Searching the Social Security Death Index

 

 

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Searching the Social Security Death Index

We all know death and taxes are inevitable facts of life. The Social Security Administration maintains a master index of reported deaths. This index was computerized in 1962 so if the individual died prior to that, they may not be included. Nor will people who died without a Social Security Number. If a person is not listed in the death index, this doesnít necessarily mean they are still amongst the living, it merely means their death has not been reported to the Social Security Administration.

There are numerous reasons to search the Social Security Death Index, one of which is identity theft prevention and another is genealogical research. Information found here verifies that a Social Security Number hasnít been stolen from a dead person. Financial organizations, pension funds, and government agencies can verify that the person they are sending checks to isnít dead. For genealogy buffs, the Social Security Death Index also provides clues for learning about ancestors including date of birth, date of death and more.

The Social Security Administration makes the database available online to organizations that must pay for a subscription. This database is updated regularly and contains over 65 million reported deaths. You can find many internet websites that will allow you to search the Social Security Death Index, some for a fee, others for free.

One free website for searching the index is www.rootsweb.com. You can find information by filling out a simple form with as little or as much information as you have. The simplified form here asks for first name, last name, middle name and Social Security Number. If you only know the first and last name, thatís fine, go ahead and enter it and numerous results will be displayed.

By clicking on the advanced search button you can enter further data such as last residence information by state, city or even zip code. You can also enter date of birth or date of death if known.

Once youíve found the personís record, you can click a link to generate a letter requesting the personís application for a Social Security card (Form SS-5: Social Security Number Record Third Party Request for Photocopy) or search Ancestry.com for more information using a free trial or a paid subscription.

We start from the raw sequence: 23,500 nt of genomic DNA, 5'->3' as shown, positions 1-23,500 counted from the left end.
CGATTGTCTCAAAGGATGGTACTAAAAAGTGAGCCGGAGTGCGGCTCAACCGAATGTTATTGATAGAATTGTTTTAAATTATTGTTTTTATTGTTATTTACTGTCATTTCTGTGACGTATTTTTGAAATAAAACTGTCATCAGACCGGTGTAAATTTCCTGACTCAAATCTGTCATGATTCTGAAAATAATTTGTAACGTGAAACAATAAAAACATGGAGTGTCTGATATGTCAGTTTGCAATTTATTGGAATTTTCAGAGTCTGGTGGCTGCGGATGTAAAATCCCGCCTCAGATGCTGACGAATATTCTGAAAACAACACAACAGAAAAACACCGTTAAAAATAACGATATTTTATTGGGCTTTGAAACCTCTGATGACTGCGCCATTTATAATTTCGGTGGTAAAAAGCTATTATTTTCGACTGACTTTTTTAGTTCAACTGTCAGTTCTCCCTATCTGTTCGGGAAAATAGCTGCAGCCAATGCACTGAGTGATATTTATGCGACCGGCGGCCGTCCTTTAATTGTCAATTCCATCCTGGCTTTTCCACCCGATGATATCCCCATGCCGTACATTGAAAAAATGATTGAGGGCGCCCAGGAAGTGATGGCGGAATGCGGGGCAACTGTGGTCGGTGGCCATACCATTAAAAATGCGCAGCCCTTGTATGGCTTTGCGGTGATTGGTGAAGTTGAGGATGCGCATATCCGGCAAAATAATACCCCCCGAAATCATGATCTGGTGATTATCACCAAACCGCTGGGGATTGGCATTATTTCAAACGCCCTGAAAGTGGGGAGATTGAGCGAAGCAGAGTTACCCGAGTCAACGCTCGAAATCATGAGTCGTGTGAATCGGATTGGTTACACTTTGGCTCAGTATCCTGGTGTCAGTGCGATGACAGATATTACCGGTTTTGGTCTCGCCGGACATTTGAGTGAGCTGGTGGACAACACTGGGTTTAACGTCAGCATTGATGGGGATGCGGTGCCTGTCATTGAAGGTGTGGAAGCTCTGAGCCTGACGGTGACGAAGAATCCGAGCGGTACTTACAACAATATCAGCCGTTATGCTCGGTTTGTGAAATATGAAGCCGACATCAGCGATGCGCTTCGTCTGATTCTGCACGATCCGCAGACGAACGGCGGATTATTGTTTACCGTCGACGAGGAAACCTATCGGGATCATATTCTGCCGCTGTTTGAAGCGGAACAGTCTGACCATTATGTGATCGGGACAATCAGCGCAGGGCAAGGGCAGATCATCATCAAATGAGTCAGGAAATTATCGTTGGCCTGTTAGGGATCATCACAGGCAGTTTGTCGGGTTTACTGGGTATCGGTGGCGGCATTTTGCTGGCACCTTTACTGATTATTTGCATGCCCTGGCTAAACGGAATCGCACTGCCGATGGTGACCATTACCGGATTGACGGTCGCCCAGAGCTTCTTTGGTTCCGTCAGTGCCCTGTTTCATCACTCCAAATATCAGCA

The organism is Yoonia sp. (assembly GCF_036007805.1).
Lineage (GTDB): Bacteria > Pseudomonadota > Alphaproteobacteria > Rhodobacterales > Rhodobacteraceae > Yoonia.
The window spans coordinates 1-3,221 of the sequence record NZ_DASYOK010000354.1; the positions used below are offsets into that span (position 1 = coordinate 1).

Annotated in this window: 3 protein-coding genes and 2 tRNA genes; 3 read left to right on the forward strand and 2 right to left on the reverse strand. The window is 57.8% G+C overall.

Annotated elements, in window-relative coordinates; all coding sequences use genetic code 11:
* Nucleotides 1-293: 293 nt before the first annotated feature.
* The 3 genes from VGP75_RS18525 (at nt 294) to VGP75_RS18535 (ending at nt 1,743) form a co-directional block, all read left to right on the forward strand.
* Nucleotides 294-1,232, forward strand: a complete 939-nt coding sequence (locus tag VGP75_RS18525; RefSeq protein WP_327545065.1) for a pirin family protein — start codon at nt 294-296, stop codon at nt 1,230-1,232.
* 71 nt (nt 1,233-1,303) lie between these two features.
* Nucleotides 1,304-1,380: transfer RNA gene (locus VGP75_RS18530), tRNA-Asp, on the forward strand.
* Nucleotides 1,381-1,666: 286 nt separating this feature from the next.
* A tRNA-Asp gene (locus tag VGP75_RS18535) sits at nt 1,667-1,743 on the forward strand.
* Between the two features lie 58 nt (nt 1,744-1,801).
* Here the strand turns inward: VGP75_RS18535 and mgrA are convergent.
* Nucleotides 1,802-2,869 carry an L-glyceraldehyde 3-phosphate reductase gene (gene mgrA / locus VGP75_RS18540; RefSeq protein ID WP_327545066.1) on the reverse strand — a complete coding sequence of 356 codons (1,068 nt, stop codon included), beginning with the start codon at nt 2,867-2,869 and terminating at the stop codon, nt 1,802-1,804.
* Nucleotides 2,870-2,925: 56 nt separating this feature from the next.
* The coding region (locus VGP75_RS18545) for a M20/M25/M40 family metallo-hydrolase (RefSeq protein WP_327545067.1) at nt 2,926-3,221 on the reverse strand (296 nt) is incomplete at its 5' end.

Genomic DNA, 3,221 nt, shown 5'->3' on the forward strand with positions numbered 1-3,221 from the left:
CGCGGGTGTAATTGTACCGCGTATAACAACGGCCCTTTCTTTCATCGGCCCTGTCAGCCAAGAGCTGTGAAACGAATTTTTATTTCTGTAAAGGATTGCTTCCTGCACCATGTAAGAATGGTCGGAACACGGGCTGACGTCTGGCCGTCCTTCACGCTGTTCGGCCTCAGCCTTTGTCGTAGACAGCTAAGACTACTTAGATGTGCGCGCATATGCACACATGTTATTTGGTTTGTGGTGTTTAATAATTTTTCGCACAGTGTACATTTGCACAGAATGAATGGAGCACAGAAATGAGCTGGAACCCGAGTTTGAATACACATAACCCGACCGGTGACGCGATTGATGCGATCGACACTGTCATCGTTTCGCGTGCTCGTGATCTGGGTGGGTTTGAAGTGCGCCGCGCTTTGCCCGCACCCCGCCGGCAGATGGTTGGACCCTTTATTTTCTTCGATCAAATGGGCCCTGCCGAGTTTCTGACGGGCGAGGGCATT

For privacy reasons, the copy of the application for a Social Security card may have the personís parents names blacked out. If you can provide proof of the parents deaths, you can receive a copy without their names blacked out.

Remember that the deaths listed in the Social Security Death Index are limited. Not everyone who has received a SSN and has died will be listed. Common reasons for this include but are not limited to the following reasons:
ē The death occurred before computerization in 1962.
ē The death was never reported to Social Security.
ē The person didnít participate in Social Security.
ē Survivor death benefits may still be going to a surviving spouse or dependents.
ē Human error, typos, mixed up dates, transposed numbers, misinterpreted data etc.

If you havenít found the person in the Social Security Death Index, you can write to the Social Security Administration for assistance by filing a Freedom of Information Act (FOIA) request and asking for a copy of the personís application for a Social Security card. Be sure to enclose fees of $27 for a record where the SSN is known or $29 for a record where the SSN is unknown and request
Social Security Administration
OEO FOIA Workgroup
300 N. Green Street
P.O. Box 33022
Baltimore, Maryland 21290-3022

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